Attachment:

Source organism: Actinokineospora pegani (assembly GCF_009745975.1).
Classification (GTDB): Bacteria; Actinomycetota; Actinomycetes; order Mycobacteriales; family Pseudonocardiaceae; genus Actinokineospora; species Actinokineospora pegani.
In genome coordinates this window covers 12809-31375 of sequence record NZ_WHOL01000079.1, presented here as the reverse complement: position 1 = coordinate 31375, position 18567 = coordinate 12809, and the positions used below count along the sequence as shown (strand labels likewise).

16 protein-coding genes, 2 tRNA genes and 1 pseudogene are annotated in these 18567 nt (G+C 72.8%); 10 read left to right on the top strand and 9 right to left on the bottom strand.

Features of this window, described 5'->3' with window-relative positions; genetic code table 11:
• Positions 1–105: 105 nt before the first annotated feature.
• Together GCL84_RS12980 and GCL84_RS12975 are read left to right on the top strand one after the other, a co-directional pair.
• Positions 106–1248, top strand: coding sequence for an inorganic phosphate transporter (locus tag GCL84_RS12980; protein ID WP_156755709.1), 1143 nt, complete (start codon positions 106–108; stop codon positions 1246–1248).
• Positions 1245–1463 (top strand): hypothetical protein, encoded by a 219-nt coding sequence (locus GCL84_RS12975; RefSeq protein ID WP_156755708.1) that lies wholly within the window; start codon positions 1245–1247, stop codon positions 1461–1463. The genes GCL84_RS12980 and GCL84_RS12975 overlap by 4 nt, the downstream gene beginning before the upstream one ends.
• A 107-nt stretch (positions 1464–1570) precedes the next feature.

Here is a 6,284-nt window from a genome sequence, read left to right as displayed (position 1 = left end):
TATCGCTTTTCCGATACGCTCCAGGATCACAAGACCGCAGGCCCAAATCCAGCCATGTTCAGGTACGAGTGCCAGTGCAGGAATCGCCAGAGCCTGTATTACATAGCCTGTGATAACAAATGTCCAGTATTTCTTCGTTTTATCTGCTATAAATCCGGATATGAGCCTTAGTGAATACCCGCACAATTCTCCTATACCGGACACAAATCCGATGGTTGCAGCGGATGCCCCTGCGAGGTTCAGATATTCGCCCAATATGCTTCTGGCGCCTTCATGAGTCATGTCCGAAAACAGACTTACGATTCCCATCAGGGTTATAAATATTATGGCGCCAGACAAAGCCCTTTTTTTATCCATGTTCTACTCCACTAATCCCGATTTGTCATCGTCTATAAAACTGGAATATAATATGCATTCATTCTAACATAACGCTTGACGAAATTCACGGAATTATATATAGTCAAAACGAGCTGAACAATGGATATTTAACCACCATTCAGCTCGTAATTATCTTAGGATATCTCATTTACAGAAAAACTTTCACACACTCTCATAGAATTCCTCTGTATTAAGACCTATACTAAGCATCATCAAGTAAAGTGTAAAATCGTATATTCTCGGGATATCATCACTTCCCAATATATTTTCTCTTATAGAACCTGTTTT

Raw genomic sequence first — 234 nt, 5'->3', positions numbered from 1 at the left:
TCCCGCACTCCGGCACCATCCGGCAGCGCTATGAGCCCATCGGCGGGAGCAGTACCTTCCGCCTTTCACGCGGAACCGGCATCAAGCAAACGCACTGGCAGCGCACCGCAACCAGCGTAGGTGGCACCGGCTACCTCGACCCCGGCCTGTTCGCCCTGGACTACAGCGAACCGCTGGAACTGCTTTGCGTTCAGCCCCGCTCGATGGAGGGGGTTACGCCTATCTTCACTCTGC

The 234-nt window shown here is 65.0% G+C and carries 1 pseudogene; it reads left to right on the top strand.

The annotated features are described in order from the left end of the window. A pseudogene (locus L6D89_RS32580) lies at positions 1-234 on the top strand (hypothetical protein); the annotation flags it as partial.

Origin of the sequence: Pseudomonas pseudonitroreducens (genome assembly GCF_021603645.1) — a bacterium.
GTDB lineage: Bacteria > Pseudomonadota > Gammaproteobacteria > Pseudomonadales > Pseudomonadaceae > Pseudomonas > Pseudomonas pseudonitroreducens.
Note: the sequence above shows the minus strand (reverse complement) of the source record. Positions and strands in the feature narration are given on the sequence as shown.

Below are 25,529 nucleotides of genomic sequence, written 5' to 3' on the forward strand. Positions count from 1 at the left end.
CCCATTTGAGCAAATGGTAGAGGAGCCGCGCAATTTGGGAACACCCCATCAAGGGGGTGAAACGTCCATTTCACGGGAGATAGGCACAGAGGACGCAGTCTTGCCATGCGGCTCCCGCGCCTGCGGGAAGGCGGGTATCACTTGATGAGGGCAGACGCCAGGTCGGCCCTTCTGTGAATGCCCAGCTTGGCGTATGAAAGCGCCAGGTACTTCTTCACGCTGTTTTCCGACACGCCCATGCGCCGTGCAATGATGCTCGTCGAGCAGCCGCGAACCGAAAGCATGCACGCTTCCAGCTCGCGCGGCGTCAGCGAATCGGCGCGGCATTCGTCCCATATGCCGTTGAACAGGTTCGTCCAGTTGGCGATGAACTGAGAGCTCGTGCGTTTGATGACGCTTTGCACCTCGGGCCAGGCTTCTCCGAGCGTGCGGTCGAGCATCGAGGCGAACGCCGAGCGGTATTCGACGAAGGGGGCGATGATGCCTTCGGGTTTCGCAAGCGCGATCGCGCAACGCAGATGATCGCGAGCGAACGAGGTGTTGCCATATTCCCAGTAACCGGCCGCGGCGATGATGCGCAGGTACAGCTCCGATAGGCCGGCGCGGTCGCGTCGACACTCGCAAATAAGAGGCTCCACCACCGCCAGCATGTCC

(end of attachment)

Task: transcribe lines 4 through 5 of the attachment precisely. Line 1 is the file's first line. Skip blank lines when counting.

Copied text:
16 protein-coding genes, 2 tRNA genes and 1 pseudogene are annotated in these 18567 nt (G+C 72.8%); 10 read left to right on the top strand and 9 right to left on the bottom strand.

Features of this window, described 5'->3' with window-relative positions; genetic code table 11: